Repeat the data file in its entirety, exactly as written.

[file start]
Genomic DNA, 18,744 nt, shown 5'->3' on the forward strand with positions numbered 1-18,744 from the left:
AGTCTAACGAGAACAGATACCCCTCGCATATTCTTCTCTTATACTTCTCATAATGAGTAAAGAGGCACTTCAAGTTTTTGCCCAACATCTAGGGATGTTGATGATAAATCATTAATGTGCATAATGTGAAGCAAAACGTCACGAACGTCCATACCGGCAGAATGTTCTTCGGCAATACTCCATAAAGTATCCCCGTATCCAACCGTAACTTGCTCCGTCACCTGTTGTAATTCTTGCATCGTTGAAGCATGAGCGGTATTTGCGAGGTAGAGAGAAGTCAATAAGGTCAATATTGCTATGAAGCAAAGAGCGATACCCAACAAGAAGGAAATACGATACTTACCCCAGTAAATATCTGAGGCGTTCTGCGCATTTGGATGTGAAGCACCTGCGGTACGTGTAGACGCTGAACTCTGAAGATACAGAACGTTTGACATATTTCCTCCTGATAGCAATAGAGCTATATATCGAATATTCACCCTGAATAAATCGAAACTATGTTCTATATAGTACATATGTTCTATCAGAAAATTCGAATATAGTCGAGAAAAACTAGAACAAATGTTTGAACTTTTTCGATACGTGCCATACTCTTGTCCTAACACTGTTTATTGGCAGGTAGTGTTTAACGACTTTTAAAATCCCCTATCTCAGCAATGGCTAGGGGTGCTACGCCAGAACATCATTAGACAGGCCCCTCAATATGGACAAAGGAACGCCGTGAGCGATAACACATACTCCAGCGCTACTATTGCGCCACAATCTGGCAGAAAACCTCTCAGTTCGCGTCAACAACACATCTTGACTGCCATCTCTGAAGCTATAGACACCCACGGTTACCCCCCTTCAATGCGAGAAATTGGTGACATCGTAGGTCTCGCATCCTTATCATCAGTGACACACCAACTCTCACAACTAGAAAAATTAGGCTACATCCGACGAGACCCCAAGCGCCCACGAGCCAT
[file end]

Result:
Genomic DNA, 18,744 nt, shown 5'->3' on the forward strand with positions numbered 1-18,744 from the left:
AGTCTAACGAGAACAGATACCCCTCGCATATTCTTCTCTTATACTTCTCATAATGAGTAAAGAGGCACTTCAAGTTTTTGCCCAACATCTAGGGATGTTGATGATAAATCATTAATGTGCATAATGTGAAGCAAAACGTCACGAACGTCCATACCGGCAGAATGTTCTTCGGCAATACTCCATAAAGTATCCCCGTATCCAACCGTAACTTGCTCCGTCACCTGTTGTAATTCTTGCATCGTTGAAGCATGAGCGGTATTTGCGAGGTAGAGAGAAGTCAATAAGGTCAATATTGCTATGAAGCAAAGAGCGATACCCAACAAGAAGGAAATACGATACTTACCCCAGTAAATATCTGAGGCGTTCTGCGCATTTGGATGTGAAGCACCTGCGGTACGTGTAGACGCTGAACTCTGAAGATACAGAACGTTTGACATATTTCCTCCTGATAGCAATAGAGCTATATATCGAATATTCACCCTGAATAAATCGAAACTATGTTCTATATAGTACATATGTTCTATCAGAAAATTCGAATATAGTCGAGAAAAACTAGAACAAATGTTTGAACTTTTTCGATACGTGCCATACTCTTGTCCTAACACTGTTTATTGGCAGGTAGTGTTTAACGACTTTTAAAATCCCCTATCTCAGCAATGGCTAGGGGTGCTACGCCAGAACATCATTAGACAGGCCCCTCAATATGGACAAAGGAACGCCGTGAGCGATAACACATACTCCAGCGCTACTATTGCGCCACAATCTGGCAGAAAACCTCTCAGTTCGCGTCAACAACACATCTTGACTGCCATCTCTGAAGCTATAGACACCCACGGTTACCCCCCTTCAATGCGAGAAATTGGTGACATCGTAGGTCTCGCATCCTTATCATCAGTGACACACCAACTCTCACAACTAGAAAAATTAGGCTACATCCGACGAGACCCCAAGCGCCCACGAGCCAT